If NH Y is heat treated in wet air (containing about 3.2% H 0) at 1000 F. for 16 hours, a product results which has a considerably lower hydrogen content than that obtained by heat treatment in the absence of water. This is seen in FIG. 1 by an overall reduction in intensity of the infrared bands due to hydroxyl groups. The number of characteristic OH groups of faujasite at 3640 and 3550 cm.* has greatly decreased. There is however, some indication that the number of groups at 3740 cm? has increased. The reasons for this are not clear but could be associated with the formation of a small amount of amorphous material.

Concomitant with the overall hydrogen loss, a shift in the infrared frequencies of the crystal lattice vibrations has also occurred, as seen by comparing FIGS. 2 and 3. This shift to higher frequencies indicates that the silicaalumina ratio of the faujasite has increased as a result of partial removal of alumina from the structure.

X-ray diffraction data on several samples before and after wet air calcination are listed in Table I. The values for the X-ray crystallinities are obtained by averaging the peak intensity of a number of diffraction lines. All the materials listed are considered to be well crystallized faujasites. The lower diffraction intensities of the K-containing forms can be accounted for by the higher X-ray absorption coefiicient of the potassium ions. In this table it is important to note the decrease in unit cell size which occurs on wet calcination. This decrease becomes more pronounced with increasing amount of ammonium-exchange and, moreover, is consistent with the theory that alumina has been partially removed from the faujasite. The length of the SiO bond is shorter than that of the Al-O bond and consequently the cell size is expected to decrease with increasing amounts of silica in the lattice. The calculated magnitude of this effect is shown in FIG. 4 where the percent decrease in unit cell size is plotted as a function of silica-alumina ratio. Thus, with a 92% NH; faujasite the cell size decrease upon Wet calcination could mean an increase in the silica-alumina ratio from 4.7 to about 6.0.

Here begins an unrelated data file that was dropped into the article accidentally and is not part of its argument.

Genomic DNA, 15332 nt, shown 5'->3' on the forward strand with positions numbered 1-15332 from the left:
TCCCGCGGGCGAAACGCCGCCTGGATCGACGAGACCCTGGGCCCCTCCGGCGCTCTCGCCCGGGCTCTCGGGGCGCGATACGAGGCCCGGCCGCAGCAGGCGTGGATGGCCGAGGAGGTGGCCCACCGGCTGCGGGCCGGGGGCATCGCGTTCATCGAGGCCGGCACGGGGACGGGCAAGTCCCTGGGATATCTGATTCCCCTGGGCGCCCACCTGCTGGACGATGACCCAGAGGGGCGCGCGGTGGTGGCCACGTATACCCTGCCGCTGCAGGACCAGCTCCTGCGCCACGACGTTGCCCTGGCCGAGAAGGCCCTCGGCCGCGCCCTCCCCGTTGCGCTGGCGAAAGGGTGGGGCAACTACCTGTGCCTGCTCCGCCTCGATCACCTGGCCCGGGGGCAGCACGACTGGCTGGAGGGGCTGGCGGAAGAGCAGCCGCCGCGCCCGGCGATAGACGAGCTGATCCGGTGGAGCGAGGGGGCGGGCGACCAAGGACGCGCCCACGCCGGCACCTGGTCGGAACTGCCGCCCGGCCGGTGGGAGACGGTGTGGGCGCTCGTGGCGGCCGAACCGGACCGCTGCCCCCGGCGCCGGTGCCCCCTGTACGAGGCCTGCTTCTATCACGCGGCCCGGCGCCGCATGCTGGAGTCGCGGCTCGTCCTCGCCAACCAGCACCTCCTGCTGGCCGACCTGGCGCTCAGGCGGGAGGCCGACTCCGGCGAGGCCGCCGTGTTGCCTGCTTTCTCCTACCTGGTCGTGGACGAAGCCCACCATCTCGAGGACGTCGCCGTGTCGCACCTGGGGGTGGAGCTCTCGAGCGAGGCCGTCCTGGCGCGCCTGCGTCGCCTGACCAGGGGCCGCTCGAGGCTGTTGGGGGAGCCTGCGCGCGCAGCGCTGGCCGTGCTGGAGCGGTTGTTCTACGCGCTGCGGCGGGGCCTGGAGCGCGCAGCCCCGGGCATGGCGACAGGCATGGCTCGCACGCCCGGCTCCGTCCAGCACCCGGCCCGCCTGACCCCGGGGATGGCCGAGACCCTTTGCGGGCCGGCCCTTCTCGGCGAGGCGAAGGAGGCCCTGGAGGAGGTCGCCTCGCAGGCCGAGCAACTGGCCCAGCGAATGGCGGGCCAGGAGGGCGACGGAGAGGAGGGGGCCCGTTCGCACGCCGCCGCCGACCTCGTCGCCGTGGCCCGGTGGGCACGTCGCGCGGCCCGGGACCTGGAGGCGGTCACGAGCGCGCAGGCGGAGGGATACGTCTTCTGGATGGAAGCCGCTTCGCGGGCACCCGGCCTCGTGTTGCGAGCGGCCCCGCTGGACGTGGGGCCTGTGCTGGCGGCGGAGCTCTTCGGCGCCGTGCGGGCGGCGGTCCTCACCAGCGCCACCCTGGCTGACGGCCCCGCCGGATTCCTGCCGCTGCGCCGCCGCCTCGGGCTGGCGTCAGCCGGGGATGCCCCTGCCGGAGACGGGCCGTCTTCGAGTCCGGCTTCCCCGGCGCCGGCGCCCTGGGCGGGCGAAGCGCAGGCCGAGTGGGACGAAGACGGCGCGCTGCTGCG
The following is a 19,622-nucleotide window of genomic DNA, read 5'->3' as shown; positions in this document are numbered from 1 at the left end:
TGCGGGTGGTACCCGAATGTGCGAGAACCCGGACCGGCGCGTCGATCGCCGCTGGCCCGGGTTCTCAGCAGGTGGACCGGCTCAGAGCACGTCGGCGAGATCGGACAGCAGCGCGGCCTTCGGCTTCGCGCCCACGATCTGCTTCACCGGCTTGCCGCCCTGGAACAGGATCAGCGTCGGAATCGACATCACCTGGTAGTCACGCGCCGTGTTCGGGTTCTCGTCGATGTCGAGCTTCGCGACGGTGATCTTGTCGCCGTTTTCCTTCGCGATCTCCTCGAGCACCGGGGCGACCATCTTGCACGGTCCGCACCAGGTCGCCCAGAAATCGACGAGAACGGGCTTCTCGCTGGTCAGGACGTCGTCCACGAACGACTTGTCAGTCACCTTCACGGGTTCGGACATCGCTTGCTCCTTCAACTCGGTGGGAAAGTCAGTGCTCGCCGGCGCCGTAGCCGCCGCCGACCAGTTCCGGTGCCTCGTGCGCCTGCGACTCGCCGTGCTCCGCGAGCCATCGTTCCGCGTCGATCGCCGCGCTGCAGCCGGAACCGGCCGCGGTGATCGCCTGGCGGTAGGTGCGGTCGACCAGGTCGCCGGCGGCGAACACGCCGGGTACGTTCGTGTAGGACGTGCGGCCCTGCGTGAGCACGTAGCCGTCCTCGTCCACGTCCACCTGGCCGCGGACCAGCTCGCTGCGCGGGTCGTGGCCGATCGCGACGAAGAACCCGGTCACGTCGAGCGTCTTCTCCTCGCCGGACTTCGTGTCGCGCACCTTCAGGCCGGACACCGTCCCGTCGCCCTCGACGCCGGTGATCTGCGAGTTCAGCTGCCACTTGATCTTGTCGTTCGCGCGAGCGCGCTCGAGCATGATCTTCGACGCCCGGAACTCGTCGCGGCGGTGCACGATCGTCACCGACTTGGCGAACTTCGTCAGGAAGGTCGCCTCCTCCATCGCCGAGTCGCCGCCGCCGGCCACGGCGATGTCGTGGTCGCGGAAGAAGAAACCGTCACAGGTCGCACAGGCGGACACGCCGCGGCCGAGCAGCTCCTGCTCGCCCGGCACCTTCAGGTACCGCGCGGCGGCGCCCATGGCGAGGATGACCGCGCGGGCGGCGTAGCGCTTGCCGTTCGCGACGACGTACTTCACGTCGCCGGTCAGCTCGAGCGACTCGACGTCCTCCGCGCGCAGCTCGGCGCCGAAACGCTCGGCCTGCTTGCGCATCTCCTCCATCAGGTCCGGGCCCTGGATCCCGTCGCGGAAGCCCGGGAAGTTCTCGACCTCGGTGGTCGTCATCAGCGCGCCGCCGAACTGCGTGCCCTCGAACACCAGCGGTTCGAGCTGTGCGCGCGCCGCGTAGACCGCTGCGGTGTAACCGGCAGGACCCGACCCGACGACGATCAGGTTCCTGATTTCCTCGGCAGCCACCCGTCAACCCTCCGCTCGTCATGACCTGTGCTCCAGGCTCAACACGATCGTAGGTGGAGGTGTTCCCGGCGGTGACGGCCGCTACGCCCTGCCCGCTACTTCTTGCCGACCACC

TABLE I.X-RAY CRYSTALLINITY AND UNIT CELL SIZES OF FAUJASI'IES AFTER WET AIR OALCINATION AT l,000 F.

After wet air calcina- Thus, both the infrared, as well as diffraction data, indicate that alumina has been partially removed from the faujasite by wet air calcination. This partial removal lowers the number of protons needed to satisfy the negative electrical charges normally associated with alumina tetrahedra in the faujasite.